Teenage Mutant Ninja Turtles: Mutant Mayhem” A Bodacious Animated Reboot
“Teenage Mutant Ninja Turtles: Mutant Mayhem” is an animated reboot of the franchise, and the first to see a theatrical release in seven years. Marking a new incarnation of the series, director Jeff Rowe (“The Mitchells VS The Machines”) and “permanent teenager” Seth Rogen (who serves as co-writer, co-producer and the voice of Bebop) have crafted a film that ranks among the best movie installments of the franchise to date.
Though the film remixes many aspects of the lore from previous adaptations as well as the original graphic novel series from Kevin Eastman and Peter Laird, the core concept remains the same. Fifteen years before the main story begins, a vial of radioactive ooze is doused all over a rat and four turtles. In the present day, Leonardo (voice of Nicholas Cantu), Donatello (voice of Micah Abbey), Michelangelo (voice of Shamon Brown Jr) and Raphael (voice of Brady Noon) must balance the day-to-day pitfalls of teenage life with the looming threat of a mutant army led by the massive insect Superfly (voice of rapper/actor Ice Cube).
Much like how the original graphic novels poked fun at the superhero tropes of the time they were published (with the Frank Miller run of “Daredevil” being a specific source of inspiration), this film has a balance of both humorous sendups and genuine affection of its source material and the genre as a whole.
In a similar vein to “Spider-Man: Into the Spider-Verse” and its sequel, the film has a distinctive blend of techniques from both CGI and 2D animation. By the filmmakers’ own admission, the imperfections of their teenage notebook drawings are key to the film’s visual flair. Everything from cars driving around the streets of New York to Pizza Hut boxes to even stop lights have small details such as pencil shadings and ruler marks to help the artwork stand out. A relatively modest $70 million budget is used to great effect from the opening vanity plates to the final battle against Superfly in Times Square.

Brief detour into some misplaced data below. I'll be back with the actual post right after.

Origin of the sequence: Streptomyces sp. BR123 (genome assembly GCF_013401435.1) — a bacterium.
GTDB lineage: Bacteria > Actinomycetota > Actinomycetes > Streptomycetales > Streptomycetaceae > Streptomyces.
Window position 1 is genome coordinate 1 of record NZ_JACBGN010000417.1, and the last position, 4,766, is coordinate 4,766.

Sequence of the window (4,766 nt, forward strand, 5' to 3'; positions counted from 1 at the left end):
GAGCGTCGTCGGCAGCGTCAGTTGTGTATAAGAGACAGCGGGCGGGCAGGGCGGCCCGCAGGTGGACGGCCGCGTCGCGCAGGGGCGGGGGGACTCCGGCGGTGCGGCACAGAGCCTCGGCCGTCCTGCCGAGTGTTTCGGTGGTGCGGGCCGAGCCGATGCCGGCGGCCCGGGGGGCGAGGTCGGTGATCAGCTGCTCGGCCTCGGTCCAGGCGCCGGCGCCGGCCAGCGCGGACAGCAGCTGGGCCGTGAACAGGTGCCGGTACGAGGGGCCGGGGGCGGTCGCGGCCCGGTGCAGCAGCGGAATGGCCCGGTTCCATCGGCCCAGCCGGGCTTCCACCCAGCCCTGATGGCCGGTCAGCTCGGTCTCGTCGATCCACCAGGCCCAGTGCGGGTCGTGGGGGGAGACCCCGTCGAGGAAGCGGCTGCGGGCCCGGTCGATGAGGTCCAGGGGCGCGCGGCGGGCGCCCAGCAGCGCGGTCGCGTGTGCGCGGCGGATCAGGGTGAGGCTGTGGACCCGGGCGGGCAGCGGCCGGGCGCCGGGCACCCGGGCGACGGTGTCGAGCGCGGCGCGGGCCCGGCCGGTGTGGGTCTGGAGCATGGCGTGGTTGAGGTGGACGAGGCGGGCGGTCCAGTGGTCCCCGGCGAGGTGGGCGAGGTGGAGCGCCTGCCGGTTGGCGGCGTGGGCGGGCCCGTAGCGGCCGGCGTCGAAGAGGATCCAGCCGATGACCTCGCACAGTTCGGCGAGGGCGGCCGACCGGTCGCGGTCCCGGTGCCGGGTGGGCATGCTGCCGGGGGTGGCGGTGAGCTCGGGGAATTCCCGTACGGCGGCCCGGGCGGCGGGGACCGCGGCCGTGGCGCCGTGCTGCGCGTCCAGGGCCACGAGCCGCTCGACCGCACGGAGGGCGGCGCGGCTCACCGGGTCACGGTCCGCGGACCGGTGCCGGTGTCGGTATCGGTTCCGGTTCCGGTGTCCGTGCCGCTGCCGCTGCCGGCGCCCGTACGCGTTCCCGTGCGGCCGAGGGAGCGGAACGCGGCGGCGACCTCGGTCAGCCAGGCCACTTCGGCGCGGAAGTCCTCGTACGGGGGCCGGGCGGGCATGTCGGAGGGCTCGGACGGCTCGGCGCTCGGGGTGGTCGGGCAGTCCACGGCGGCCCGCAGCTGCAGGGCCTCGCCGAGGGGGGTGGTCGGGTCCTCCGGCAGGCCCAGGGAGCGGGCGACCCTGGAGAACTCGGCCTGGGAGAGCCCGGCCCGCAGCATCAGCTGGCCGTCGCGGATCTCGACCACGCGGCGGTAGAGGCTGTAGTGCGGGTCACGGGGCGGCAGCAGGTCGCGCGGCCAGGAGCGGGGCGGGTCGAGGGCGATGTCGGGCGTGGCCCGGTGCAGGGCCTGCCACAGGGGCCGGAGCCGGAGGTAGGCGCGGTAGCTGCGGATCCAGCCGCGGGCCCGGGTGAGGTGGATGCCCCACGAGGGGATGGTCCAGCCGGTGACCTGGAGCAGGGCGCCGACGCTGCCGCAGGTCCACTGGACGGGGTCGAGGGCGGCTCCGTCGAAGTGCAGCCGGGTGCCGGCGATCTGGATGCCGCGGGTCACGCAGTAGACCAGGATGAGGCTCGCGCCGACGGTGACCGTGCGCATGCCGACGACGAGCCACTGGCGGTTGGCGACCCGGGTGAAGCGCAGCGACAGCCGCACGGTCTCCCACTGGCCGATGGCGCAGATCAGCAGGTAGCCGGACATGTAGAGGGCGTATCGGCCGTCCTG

The film is also aided by a soundtrack that perfectly compliments the story’s energy. In addition to a musical score from Trent Reznor and Atticus Ross; the movie features a number of vintage rap songs including DMX’s “Party Up,” Blackstreet’s “No Diggity” and “Can I Kick It” by A Tribe Called Quest.
Overall, “Teenage Mutant Ninja Turtles: Mutant Mayhem” is easily the best film in the series in years. It’s a highly-recommended “pizza power” treat for newcomers and longtime fans alike. You can kick it- yes you can.
Directed by Jeff Rowe (Based on the graphic novel series by Kevin Eastman and Peter Laird)
Starring the voices of Jackie Chan, Seth Rogen, John Cena, Giancarlo Esposito, Maya Rudolph, Rose Byrne, Paul Rudd and Ice Cube with Ayo Edibiri and introducing Nicholas Cantu, Micah Abbey, Shamon Brown Jr and Brady Noon
My Rating: *****/5